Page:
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Day Six in Amritsar:
Gobingarh Fort And Khandas Galore

KAREN-EMMA WHITE

 

 

 


Another exciting auto rickshaw ride to start the day!

I am beginning to get used to the traffic now and have learnt how to cross the road in relative safety.

A short ride away from the bazaars is Gobingarh Fort. Built in the mid-18th century by the Chief of the Bhangi Misl, Gobingarh Fort was named after Guru Gobind Singh, the Tenth Master, when Maharajah Ranjit Singh took it over in 1805.

It is the sole remaining fort from Ranjit Singh’s reign in the area. It’s Tosha-khana (Royal Treasury) once held the Koh-i-Noor diamond. Today, the fort stands empty, but the subject of an extensive regeneration project.

If successful, this project will not only breathe new life into the buildings but will dramatically enhance the tourism offer in the area and create large-scale employment opportunities.

Currently the fort is closed to the public. However, an exception was made for our visit by Mr PK Mehta, the site manager and engineer. Generously, he took us on a full tour of the site, explaining what the existing buildings were used for and the plans for their use in the future.

We entered the fort through the gatehouse where Maharajah Ranjit Singh would have entered on one of his majestic elephants. Inside, on each side were six matching arches. Mr Mehta explained that in the time of the Maharajah, there would have been three women and three men on each side throwing rose petals as the important visitors arrived and went past.

The site will contain museums, artisan retail units, a hotel, banqueting facilities, leisure facilities and an area for ‘glamping’ (glamorous / luxury camping). Once I had explained what glamping was, Mr Mehta decided that they were going to drop the term ‘camping‘, so visitors of the future, you will be ‘glamping’ in style just outside the south rampart … fairly close to the planned spa facilities!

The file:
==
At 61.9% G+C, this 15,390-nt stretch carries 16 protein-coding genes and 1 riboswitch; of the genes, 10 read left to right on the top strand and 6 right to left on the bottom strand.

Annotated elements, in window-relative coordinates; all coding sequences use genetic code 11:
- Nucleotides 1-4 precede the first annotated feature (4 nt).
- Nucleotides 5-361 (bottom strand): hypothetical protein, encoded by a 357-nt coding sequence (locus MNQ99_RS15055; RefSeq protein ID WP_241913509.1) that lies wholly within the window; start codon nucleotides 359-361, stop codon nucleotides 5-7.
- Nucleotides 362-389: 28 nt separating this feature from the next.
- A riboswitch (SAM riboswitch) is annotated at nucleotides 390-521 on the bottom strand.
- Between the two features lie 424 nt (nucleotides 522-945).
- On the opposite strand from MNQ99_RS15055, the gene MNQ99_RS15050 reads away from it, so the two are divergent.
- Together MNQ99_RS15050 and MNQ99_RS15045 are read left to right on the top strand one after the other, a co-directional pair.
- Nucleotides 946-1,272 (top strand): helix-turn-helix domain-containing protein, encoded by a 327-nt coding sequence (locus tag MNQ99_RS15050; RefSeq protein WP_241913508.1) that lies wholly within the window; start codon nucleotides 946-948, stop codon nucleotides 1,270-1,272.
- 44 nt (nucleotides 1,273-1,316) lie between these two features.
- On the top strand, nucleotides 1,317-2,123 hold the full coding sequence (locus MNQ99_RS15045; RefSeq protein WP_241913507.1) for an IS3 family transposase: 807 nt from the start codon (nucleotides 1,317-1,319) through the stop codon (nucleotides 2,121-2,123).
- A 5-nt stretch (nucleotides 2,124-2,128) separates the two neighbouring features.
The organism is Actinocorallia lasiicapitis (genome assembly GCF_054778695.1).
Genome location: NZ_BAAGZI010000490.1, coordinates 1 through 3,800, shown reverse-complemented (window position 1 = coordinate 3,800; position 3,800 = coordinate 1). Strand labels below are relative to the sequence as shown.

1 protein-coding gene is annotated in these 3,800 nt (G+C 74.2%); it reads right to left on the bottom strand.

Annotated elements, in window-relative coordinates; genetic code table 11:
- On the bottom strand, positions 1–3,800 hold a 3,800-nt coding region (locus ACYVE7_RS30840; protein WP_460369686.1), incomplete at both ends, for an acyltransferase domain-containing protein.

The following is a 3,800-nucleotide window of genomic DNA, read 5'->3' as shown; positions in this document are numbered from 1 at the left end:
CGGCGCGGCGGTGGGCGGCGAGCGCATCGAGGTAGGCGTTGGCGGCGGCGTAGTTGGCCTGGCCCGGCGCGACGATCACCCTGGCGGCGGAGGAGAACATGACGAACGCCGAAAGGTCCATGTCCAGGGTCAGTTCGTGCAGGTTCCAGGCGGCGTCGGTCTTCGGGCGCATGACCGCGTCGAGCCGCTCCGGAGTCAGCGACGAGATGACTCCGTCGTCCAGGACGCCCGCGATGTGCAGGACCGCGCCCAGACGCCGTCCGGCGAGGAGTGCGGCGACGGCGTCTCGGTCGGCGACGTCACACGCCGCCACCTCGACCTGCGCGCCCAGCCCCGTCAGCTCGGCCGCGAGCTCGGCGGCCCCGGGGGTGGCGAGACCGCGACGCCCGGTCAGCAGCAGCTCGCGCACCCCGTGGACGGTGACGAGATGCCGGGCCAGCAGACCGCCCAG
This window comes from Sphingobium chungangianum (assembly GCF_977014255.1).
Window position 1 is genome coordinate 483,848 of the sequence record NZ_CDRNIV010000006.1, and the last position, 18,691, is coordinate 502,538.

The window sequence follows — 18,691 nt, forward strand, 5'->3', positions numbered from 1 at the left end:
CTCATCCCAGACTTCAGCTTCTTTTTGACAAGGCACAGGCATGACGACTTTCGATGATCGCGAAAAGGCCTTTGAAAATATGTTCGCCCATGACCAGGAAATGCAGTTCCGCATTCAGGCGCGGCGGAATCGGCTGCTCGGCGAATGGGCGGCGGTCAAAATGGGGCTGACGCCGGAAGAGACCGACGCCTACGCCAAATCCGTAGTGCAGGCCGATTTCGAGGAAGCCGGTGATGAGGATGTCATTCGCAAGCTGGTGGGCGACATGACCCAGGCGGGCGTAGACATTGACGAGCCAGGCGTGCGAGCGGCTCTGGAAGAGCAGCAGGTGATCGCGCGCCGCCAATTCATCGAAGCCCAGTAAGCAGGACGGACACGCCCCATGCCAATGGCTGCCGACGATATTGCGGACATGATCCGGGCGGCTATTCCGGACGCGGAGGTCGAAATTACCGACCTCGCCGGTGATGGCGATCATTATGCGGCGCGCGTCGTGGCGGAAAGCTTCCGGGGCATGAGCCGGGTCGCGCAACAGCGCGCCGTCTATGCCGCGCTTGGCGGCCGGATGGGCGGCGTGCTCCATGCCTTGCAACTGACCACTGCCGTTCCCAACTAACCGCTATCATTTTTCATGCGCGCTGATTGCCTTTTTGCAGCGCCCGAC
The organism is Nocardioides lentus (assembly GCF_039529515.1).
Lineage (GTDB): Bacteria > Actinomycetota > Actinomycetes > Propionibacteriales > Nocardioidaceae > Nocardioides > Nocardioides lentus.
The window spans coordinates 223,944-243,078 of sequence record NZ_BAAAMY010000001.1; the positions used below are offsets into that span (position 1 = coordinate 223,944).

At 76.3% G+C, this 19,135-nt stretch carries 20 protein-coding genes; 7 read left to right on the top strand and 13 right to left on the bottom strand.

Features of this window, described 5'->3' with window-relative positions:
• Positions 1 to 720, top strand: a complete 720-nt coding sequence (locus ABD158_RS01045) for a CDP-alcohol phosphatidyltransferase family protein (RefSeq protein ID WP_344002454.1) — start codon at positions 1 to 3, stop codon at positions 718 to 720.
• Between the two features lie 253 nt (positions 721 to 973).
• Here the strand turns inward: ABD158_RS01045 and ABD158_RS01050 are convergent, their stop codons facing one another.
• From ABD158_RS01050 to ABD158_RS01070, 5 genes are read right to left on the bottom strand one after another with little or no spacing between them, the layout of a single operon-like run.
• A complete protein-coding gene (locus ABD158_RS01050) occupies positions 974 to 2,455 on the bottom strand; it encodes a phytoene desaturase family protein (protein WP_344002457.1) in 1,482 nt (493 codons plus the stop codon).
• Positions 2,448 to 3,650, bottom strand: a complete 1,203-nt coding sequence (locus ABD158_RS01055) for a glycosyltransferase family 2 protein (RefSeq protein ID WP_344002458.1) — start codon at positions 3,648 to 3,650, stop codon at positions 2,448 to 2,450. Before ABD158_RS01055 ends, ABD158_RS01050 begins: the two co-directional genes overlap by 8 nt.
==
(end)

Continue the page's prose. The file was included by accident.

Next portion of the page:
The site is huge, the perimeter wall is 1.6 km (1 mile) long. Redevelopment has been divided into four phases, depending on the project priorities. Several areas have had extensive work completed, including the eastern cells with their domed ceilings. The plan is to retail locally produced handicrafts linked to Sikh culture in each cell – today, however, they just contained Amritsar’s resident ‘Britisher’, much to the amusement of everyone else.

The North East Bastion will be turned into an Anglo Sikh Gallery, which immediately interested me since the storyline will include Maharajah Duleep Singh. I hope this is a project that the Ancient House Museum can be involved in, possibly sharing our East Anglian story.

Throughout our tour people were at work around us, including whole families who work and live on the site. It was quite strange to see a family washing themselves and their clothes right next to the lime-pits where the lime mortar is ground up, and other building materials are laying around. Its something you would never see in the UK but is perfectly natural here.

Some of the small children even teased Mr Mehta for sweets which he produced from his pockets and handed out.

I had two personal highlights:

The first was being able to visit the Tosha-khana. The structure is designed around seven arches to make the roof virtually indestructible. The story of Duleep Singh and the Koh-i-Noor diamond is a huge part of our ‘Seeking the Maharajah’ schools session back in England, so to go inside a place where it was originally kept was just fantastic.

Eventually the room will display some of the archaeological artifacts found on the site and a selection of Sikh weaponry.